'Time saving' EHR copy-pasting must stop
Not a few physicians have raised complaints about the "burden" of EHR documentation. It comes as no surprise that copy and paste in electronic health records is a common shortcut used by physicians, as shown by some studies. Use of copy and paste may be convenient, although this can potentially lead to serious safety risks. As a recent study in Journal of the American Medical Association notes:
"Copying or importing text increases the risk of including outdated, inaccurate, or unnecessary information, which can undermine the utility of notes and lead to a clinical error."
An example of what can happen when notation gets lazy is shared by Shannon Dean, MD, CMIO at University of Wisconsin School of Medicine and Public Health, in her article in Perspectives on Patient Safety published by the Agency for Healthcare Research and Quality. She narrates how a 78-year-old man who, "with an alleged history of 'PE' (interpreted by the clinicians as pulmonary embolism) received an unnecessary CT scan to rule out a suspected 'recurrence' of pulmonary embolus.
"As it happens, years earlier, the abbreviation 'PE' had been used in the electronic note to indicate that the patient had had a physical examination, not a pulmonary embolism!" said Dr. Dean. "In a vivid example of copy and paste, once the diagnosis of pulmonary embolism was mistakenly given to the patient, it lived on in the EHR."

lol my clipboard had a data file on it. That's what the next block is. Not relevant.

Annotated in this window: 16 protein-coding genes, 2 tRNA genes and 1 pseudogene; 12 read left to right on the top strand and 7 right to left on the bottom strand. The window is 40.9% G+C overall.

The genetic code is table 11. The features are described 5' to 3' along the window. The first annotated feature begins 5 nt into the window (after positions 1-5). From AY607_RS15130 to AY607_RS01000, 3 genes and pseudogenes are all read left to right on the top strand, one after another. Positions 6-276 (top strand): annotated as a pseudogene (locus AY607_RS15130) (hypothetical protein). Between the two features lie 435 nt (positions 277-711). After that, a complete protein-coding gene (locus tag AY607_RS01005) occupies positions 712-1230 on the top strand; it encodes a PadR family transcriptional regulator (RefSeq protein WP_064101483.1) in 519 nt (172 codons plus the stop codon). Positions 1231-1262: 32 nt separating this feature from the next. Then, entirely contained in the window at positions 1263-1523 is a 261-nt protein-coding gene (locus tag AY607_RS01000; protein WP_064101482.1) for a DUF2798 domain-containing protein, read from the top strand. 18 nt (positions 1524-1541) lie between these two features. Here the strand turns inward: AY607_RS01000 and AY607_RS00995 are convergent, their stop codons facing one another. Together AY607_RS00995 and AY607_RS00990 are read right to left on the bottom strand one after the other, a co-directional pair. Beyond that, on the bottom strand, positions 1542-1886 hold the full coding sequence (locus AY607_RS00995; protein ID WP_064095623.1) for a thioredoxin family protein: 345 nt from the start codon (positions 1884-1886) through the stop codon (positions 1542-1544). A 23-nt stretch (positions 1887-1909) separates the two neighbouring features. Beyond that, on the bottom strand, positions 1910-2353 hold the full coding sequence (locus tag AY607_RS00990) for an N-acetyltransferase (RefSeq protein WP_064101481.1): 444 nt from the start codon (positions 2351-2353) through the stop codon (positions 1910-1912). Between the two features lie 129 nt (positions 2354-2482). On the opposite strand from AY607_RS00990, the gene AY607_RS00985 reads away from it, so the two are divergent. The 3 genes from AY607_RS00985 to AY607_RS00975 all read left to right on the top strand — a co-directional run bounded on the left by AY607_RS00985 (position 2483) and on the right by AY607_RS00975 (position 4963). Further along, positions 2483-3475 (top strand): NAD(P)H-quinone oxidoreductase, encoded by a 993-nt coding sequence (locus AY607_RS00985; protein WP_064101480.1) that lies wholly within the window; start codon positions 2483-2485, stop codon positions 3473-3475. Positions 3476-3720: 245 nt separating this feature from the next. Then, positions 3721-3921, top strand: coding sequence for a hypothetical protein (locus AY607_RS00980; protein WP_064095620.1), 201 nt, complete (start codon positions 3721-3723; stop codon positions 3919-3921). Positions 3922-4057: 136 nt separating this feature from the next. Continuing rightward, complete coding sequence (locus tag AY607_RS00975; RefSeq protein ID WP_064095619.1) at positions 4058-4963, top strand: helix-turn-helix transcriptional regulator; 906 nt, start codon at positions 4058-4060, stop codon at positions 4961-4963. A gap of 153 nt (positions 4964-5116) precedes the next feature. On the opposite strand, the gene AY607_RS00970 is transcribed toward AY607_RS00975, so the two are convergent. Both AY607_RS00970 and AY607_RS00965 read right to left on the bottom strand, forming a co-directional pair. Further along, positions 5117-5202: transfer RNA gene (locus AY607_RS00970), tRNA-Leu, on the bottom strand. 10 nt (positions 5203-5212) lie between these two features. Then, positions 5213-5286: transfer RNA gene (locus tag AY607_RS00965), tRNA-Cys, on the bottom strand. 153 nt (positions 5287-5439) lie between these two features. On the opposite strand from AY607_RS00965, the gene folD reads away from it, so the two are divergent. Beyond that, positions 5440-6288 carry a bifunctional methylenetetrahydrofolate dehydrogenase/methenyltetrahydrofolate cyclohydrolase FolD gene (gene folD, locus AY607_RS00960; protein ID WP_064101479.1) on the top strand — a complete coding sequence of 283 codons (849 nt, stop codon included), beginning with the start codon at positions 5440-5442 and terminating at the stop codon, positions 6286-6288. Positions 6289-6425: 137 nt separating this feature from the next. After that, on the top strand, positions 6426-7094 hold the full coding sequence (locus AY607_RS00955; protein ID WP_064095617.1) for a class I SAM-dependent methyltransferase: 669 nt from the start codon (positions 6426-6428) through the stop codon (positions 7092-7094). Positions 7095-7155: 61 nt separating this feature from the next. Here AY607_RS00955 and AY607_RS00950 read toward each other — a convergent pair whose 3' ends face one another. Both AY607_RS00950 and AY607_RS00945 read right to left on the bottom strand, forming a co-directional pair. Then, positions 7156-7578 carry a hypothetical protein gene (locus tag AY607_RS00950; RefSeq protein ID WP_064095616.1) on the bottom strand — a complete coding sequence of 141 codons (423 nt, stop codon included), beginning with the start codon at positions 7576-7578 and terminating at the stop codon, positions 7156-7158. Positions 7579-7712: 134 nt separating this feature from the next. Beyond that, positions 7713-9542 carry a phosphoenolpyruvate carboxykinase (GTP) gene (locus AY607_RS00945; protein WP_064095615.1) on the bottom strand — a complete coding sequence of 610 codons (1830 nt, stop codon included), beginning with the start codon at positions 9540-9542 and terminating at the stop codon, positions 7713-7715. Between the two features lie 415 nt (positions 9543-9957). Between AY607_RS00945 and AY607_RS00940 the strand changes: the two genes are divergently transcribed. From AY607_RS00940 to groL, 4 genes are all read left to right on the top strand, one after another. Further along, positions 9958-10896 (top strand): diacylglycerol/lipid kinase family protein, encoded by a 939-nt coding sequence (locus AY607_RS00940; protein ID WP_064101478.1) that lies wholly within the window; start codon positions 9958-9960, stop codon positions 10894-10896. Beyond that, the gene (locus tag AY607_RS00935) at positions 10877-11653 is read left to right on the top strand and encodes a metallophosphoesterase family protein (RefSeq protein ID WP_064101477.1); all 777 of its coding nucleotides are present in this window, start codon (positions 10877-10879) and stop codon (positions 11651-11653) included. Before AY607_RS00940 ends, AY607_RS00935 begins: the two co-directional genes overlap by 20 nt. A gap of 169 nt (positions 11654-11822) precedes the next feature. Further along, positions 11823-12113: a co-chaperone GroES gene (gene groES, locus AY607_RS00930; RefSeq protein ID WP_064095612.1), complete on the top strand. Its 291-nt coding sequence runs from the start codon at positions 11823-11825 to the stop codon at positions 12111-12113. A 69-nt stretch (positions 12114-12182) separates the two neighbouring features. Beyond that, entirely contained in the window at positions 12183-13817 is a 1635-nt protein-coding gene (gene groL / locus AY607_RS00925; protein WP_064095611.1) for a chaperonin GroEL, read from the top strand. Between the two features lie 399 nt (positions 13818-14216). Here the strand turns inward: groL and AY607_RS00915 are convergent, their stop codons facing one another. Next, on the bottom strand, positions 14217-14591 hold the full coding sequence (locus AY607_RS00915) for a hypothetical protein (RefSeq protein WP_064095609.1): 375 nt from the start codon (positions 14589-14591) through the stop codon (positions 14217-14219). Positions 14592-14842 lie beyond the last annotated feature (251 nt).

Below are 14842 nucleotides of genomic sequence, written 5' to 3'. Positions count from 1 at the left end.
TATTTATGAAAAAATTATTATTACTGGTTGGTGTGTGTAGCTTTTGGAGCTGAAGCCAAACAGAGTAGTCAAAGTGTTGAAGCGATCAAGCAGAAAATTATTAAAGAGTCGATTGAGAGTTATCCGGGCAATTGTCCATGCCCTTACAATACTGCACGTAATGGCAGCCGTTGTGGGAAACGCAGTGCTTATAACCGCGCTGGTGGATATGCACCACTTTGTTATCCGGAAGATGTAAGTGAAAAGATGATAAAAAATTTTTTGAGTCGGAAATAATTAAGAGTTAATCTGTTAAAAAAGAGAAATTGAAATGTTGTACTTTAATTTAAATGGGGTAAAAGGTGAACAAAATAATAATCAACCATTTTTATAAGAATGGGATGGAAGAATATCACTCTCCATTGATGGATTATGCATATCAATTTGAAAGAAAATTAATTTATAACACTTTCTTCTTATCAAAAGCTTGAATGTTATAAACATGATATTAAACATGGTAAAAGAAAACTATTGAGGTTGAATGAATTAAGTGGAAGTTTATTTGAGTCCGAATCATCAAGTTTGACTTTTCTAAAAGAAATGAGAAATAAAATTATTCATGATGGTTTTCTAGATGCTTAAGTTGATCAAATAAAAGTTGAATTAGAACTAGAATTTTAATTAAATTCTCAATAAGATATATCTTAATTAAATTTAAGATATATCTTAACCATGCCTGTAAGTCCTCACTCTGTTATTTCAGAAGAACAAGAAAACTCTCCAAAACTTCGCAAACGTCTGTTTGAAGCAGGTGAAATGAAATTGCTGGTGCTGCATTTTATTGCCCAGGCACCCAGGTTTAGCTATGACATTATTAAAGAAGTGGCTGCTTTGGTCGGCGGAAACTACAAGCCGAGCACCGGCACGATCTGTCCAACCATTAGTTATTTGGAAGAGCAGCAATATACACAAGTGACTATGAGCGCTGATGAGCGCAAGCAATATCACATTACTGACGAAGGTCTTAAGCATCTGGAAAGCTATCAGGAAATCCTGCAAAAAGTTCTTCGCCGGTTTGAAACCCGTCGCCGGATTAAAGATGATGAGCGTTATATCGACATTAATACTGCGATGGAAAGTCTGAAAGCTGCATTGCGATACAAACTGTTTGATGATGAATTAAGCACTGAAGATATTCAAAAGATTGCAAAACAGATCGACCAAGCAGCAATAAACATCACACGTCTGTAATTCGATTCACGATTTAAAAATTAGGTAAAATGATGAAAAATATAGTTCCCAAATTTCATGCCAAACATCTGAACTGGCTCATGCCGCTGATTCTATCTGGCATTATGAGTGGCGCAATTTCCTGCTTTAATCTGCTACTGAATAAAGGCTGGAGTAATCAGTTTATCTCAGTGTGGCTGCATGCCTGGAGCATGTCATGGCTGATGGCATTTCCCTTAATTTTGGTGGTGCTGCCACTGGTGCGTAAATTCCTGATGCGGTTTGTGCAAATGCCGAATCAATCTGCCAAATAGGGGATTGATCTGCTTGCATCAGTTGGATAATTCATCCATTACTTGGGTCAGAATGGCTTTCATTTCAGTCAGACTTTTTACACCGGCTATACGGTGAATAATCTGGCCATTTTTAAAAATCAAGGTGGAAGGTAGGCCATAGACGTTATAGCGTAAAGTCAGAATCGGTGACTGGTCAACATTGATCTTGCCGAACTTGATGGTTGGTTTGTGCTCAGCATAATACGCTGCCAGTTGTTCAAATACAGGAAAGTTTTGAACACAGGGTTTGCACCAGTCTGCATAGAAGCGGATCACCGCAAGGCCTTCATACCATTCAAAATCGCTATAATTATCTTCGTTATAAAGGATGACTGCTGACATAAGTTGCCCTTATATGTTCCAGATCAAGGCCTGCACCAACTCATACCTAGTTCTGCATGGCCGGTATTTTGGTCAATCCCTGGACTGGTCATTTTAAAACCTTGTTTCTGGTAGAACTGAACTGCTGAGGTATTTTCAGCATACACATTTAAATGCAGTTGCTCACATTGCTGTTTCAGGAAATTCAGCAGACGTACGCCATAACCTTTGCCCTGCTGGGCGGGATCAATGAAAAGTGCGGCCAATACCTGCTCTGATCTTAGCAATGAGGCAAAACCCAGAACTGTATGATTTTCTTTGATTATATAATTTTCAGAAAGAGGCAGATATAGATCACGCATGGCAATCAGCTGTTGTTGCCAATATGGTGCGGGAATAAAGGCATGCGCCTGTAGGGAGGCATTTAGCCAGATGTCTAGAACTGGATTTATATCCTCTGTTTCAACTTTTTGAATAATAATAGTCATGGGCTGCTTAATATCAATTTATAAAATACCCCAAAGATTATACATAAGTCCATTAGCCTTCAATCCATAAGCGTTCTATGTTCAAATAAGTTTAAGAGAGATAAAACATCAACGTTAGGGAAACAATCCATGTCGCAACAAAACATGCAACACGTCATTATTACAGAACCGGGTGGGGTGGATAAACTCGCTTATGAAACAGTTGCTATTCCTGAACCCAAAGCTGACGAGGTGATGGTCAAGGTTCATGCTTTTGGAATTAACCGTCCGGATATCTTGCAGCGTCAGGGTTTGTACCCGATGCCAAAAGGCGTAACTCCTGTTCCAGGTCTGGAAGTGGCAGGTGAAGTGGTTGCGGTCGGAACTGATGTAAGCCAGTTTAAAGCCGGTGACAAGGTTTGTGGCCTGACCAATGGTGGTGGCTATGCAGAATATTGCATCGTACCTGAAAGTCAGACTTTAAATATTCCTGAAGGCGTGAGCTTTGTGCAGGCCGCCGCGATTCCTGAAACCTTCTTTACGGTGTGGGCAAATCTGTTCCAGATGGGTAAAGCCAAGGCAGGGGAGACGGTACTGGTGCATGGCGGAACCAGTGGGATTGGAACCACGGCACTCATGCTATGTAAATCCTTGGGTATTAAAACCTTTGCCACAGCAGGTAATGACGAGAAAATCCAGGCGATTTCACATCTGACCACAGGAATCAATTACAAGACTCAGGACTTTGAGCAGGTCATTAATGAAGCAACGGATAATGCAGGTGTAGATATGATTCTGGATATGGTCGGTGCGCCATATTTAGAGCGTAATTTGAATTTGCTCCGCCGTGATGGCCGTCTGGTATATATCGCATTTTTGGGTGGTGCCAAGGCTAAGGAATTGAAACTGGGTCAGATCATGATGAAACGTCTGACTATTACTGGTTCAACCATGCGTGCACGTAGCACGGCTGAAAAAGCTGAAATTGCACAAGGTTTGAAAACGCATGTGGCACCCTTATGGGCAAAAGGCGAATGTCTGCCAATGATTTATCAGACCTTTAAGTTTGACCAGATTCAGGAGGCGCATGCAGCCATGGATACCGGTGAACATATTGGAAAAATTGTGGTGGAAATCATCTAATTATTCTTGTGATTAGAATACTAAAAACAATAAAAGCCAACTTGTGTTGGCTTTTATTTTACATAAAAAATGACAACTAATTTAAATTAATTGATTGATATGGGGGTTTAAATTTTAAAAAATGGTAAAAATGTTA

Beyond the risks to patient safety, the above example also points to the unnecessary costs that can pile up when unwitting clinicians order tests that are based on erroneous and repetitive data.
With copy and paste in EHR rampant, Dr. Dean says hospitals and clinics should start making use of resources such as AHIMA's toolkits, Epic's auditing features and innovations like natural language processing technology to help physicians do better with their EHR documentation.
She also points to the OpenNotes initiative, which continues to gain momentum, as another big opportunity: Giving patients access to their own doctor's clinical notes allows them to "hold us accountable for quality documentation."
But at the end of the day, "physicians need to re-establish ownership of the accuracy of clinical documentation," Dr. Dean pointed out. "We must stop blaming the EHR for our carelessness and start educating ourselves about how to use documentation efficiency tools, including copy and paste, more responsibly."
Source: Healthcare IT News
Image Credit: Pixabay
Published on : Tue, 16 Jan 2018